Title: Corrosion of Steel Fiber Subjected to Stray Current Interference
Author(s): Kangkang Tang
Publication: Materials Journal
Appears on pages(s): 99-111
Keywords: cyclic voltammetry; electrochemical impedance spectroscopy; galvanostatic; passivity; potentiostatic; steel fiber-reinforced concrete; stray current
Steel fiber-reinforced concrete (SFRC) can be an ideal substitute for conventional steel reinforcement in railway tunnel lining construction due to its high strength and good fire resistance. On the other hand, it is still not clear whether discontinuous steel fibers can pick up and transfer stray current and lead to similar corrosive attack as that occurs in conventional steel reinforcement. These were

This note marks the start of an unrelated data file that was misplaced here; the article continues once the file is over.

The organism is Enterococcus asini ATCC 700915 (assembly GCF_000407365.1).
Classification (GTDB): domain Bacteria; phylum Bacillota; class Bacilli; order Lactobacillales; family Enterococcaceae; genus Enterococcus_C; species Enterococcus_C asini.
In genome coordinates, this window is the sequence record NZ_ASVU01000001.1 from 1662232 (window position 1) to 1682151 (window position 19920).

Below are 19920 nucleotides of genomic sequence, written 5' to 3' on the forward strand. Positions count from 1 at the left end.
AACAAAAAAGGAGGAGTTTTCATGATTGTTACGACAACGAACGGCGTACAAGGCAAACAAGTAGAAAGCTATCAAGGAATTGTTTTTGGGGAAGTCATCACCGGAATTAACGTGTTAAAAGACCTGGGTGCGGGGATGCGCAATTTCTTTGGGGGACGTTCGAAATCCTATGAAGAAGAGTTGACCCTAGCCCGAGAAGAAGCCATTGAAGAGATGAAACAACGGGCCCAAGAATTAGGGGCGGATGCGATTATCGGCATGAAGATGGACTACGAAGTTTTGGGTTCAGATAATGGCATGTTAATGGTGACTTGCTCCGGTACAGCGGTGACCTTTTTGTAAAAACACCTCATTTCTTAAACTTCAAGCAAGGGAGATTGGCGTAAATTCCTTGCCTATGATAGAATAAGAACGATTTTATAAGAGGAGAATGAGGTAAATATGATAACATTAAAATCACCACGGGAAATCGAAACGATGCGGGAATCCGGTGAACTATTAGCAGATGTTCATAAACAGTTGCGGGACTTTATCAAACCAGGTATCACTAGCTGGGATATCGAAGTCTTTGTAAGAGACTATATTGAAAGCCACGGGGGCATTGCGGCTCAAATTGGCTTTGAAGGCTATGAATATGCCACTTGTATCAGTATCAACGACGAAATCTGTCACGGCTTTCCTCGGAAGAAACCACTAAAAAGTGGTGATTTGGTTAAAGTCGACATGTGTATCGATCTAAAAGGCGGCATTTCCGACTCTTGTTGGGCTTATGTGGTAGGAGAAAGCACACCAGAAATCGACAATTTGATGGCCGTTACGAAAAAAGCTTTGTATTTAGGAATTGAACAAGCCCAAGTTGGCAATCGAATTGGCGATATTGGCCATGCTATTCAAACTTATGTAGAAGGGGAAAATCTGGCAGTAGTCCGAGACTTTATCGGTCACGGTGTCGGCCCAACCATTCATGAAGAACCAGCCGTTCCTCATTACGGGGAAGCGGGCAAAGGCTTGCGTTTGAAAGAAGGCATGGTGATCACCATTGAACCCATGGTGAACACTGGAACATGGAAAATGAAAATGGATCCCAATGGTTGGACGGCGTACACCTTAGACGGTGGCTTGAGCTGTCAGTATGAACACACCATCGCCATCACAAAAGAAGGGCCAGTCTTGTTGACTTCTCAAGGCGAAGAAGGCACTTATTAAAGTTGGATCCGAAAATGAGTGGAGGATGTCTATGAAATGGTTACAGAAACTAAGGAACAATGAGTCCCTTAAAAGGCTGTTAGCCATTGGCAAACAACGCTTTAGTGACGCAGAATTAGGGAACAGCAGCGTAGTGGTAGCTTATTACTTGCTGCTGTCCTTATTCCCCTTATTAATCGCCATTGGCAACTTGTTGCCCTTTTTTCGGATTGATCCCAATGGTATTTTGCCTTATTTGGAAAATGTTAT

evaluated through voltammetry tests and electrochemical impedance spectroscopy (EIS) before and after simulated railway stray direct current (DC) and alternating current (AC) interferences. In addition to instrumental methods in electrochemistry, numerical modeling based on the boundary element method (BEM) modeling indicates that discrete steel fibers can pick up and transfer stray currents. This was validated by the electrochemical investigations conducted using both aqueous and solid (mortar) electrolytes. It can be concluded that steel fibers have high corrosion resistance to stray AC and DC interferences even with the presence of a small amount of NaCl in the electrolyte.